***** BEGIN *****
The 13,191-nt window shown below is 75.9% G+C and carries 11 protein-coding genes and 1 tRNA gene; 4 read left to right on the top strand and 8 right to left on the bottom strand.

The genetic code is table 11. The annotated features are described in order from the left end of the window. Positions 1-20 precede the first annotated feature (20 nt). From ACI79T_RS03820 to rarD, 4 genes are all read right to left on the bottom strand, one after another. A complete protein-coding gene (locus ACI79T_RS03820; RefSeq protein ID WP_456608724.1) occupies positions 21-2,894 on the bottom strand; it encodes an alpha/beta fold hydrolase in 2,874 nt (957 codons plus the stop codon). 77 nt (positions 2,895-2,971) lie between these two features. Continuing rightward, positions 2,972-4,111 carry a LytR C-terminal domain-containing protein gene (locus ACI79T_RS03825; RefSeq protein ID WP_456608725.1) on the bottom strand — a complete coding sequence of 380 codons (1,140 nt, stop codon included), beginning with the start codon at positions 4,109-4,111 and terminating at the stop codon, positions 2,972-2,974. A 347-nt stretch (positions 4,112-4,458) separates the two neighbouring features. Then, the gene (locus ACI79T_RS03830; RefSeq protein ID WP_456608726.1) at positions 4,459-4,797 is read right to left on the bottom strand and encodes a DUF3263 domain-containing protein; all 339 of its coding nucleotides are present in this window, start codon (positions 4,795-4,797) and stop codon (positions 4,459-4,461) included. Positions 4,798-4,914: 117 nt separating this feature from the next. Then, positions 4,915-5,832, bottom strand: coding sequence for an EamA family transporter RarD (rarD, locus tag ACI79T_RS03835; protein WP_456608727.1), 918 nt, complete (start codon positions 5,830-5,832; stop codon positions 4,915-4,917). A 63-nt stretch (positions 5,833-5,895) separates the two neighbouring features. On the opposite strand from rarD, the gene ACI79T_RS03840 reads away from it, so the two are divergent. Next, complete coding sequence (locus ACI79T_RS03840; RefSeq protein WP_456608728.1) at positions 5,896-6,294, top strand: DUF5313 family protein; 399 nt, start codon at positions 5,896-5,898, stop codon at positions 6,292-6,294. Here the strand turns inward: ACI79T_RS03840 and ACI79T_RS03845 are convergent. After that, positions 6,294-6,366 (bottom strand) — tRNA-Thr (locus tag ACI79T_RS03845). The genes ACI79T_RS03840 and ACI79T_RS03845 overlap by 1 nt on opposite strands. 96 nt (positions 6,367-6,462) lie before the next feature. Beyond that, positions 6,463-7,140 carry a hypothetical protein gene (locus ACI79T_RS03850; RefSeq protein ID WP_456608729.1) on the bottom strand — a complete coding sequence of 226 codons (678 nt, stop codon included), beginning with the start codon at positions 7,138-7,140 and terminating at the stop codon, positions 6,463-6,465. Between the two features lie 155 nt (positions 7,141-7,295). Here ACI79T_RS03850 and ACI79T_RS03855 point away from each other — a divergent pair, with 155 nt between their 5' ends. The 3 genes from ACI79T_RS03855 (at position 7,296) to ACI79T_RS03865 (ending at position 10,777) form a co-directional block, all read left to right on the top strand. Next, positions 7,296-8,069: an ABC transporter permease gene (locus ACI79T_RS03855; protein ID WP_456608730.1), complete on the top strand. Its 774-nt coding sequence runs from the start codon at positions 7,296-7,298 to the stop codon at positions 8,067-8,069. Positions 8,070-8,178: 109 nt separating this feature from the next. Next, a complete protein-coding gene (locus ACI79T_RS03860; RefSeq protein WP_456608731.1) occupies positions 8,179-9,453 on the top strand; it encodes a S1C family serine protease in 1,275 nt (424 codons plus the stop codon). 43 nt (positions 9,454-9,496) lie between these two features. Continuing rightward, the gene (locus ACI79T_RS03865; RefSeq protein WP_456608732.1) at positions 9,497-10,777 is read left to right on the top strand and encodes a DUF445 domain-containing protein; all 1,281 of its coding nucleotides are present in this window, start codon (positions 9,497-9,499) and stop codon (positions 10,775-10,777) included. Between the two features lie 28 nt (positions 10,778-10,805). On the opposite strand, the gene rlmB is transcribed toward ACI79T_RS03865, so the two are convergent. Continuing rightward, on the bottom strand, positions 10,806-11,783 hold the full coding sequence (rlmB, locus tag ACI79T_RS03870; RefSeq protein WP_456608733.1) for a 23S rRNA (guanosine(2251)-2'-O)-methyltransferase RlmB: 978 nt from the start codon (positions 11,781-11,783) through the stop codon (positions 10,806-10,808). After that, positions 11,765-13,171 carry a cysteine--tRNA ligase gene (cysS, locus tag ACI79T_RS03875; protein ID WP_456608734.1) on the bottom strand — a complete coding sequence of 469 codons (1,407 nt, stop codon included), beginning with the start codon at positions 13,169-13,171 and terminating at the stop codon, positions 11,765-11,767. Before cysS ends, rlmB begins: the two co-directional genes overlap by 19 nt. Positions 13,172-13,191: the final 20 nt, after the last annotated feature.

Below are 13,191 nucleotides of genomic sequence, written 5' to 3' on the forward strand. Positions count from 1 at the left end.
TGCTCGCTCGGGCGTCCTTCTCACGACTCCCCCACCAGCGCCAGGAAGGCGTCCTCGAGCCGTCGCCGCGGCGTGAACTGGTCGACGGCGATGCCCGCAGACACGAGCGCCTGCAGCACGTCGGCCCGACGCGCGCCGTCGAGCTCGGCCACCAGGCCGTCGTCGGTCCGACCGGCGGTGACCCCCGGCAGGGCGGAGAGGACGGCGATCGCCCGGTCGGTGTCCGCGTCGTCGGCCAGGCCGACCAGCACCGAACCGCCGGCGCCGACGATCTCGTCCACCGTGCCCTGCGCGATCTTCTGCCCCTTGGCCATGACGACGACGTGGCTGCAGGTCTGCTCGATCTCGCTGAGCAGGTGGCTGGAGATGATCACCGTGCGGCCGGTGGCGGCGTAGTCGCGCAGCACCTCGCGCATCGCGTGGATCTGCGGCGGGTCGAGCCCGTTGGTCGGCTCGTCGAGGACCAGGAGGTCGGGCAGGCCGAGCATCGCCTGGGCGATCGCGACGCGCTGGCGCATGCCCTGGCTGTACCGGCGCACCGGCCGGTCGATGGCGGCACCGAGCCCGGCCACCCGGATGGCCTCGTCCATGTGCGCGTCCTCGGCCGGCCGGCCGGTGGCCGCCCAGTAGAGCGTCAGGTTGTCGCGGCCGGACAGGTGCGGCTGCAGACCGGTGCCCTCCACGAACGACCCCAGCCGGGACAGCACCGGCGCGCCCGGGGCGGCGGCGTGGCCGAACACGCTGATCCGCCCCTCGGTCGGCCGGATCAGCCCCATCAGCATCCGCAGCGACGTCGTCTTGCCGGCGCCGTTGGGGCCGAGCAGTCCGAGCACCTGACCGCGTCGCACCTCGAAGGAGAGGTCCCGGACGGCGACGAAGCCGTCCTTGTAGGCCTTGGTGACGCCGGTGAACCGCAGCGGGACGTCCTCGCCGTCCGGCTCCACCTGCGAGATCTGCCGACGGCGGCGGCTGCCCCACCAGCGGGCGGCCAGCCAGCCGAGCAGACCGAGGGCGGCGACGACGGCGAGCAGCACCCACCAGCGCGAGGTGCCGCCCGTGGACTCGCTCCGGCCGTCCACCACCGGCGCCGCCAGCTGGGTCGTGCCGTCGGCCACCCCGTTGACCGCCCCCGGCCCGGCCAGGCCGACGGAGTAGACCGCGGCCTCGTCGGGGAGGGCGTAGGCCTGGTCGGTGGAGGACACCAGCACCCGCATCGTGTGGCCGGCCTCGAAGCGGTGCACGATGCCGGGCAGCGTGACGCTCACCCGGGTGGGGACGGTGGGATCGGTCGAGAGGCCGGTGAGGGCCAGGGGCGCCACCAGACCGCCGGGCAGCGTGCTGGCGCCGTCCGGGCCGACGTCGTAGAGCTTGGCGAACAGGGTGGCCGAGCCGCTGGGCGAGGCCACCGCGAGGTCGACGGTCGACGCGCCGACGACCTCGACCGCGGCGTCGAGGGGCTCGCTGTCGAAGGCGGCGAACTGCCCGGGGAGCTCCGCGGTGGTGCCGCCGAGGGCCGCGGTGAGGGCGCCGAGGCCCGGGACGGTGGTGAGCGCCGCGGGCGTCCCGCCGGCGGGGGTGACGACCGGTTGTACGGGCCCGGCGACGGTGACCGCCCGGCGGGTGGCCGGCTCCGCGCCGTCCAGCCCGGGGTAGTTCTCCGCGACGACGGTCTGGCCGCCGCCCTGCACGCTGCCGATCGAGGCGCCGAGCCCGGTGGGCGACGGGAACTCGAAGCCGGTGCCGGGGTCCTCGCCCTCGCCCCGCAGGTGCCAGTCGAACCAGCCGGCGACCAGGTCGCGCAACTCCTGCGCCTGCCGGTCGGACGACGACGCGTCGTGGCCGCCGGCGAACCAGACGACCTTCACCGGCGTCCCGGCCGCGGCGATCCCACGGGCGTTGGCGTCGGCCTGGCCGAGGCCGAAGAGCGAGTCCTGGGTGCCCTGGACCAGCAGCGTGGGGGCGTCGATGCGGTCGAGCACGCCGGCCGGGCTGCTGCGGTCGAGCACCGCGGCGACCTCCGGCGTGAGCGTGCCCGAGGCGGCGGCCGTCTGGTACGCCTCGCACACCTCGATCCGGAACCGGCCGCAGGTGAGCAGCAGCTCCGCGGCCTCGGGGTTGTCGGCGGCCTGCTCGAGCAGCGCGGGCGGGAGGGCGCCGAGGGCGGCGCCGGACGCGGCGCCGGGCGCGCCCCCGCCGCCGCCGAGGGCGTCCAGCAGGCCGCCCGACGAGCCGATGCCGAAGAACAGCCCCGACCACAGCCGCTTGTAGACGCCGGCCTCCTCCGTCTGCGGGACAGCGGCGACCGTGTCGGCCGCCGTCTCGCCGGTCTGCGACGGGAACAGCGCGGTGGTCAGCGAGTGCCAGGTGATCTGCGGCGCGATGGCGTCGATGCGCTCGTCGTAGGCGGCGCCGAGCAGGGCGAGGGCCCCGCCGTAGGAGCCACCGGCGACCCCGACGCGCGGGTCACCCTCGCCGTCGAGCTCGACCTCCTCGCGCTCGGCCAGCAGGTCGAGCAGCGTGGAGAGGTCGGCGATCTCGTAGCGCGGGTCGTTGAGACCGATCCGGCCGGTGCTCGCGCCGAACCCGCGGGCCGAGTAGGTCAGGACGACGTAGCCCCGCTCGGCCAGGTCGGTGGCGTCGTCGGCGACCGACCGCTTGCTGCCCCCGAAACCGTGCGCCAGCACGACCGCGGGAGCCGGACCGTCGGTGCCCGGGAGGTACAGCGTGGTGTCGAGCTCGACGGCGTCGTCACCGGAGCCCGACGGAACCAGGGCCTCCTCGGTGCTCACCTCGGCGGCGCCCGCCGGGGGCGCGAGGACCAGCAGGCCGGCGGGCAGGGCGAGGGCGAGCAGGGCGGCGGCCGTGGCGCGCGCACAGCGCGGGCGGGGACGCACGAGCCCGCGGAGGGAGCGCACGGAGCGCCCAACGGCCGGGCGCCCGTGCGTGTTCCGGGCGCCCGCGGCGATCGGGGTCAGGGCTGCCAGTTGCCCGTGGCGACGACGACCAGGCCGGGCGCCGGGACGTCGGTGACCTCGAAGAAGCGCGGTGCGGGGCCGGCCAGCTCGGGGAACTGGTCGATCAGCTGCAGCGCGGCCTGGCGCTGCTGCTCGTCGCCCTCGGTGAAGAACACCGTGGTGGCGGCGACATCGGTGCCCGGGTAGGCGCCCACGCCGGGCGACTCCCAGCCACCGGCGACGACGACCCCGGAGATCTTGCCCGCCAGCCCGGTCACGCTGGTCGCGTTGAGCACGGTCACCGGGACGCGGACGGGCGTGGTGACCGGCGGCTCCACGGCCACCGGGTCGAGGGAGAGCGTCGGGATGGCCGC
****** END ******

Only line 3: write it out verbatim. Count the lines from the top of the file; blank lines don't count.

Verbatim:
Below are 13,191 nucleotides of genomic sequence, written 5' to 3' on the forward strand. Positions count from 1 at the left end.